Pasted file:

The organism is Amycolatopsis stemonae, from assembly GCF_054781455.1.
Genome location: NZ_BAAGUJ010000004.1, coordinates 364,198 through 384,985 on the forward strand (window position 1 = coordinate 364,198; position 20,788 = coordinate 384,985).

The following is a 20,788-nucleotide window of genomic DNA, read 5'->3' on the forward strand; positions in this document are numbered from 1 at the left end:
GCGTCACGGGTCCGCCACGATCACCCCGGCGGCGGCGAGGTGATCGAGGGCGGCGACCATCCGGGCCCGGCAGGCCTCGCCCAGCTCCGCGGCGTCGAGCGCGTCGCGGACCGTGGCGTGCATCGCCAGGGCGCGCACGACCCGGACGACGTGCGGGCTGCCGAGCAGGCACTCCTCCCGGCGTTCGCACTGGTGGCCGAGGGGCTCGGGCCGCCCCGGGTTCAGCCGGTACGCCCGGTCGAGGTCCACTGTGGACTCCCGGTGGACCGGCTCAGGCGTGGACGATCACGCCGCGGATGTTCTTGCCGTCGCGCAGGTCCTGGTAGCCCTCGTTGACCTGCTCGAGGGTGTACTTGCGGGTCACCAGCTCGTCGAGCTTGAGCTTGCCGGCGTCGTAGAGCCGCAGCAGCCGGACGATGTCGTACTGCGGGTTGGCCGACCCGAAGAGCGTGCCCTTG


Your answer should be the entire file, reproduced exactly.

The organism is Amycolatopsis stemonae, from assembly GCF_054781455.1.
Genome location: NZ_BAAGUJ010000004.1, coordinates 364,198 through 384,985 on the forward strand (window position 1 = coordinate 364,198; position 20,788 = coordinate 384,985).

The following is a 20,788-nucleotide window of genomic DNA, read 5'->3' on the forward strand; positions in this document are numbered from 1 at the left end:
GCGTCACGGGTCCGCCACGATCACCCCGGCGGCGGCGAGGTGATCGAGGGCGGCGACCATCCGGGCCCGGCAGGCCTCGCCCAGCTCCGCGGCGTCGAGCGCGTCGCGGACCGTGGCGTGCATCGCCAGGGCGCGCACGACCCGGACGACGTGCGGGCTGCCGAGCAGGCACTCCTCCCGGCGTTCGCACTGGTGGCCGAGGGGCTCGGGCCGCCCCGGGTTCAGCCGGTACGCCCGGTCGAGGTCCACTGTGGACTCCCGGTGGACCGGCTCAGGCGTGGACGATCACGCCGCGGATGTTCTTGCCGTCGCGCAGGTCCTGGTAGCCCTCGTTGACCTGCTCGAGGGTGTACTTGCGGGTCACCAGCTCGTCGAGCTTGAGCTTGCCGGCGTCGTAGAGCCGCAGCAGCCGGACGATGTCGTACTGCGGGTTGGCCGACCCGAAGAGCGTGCCCTTG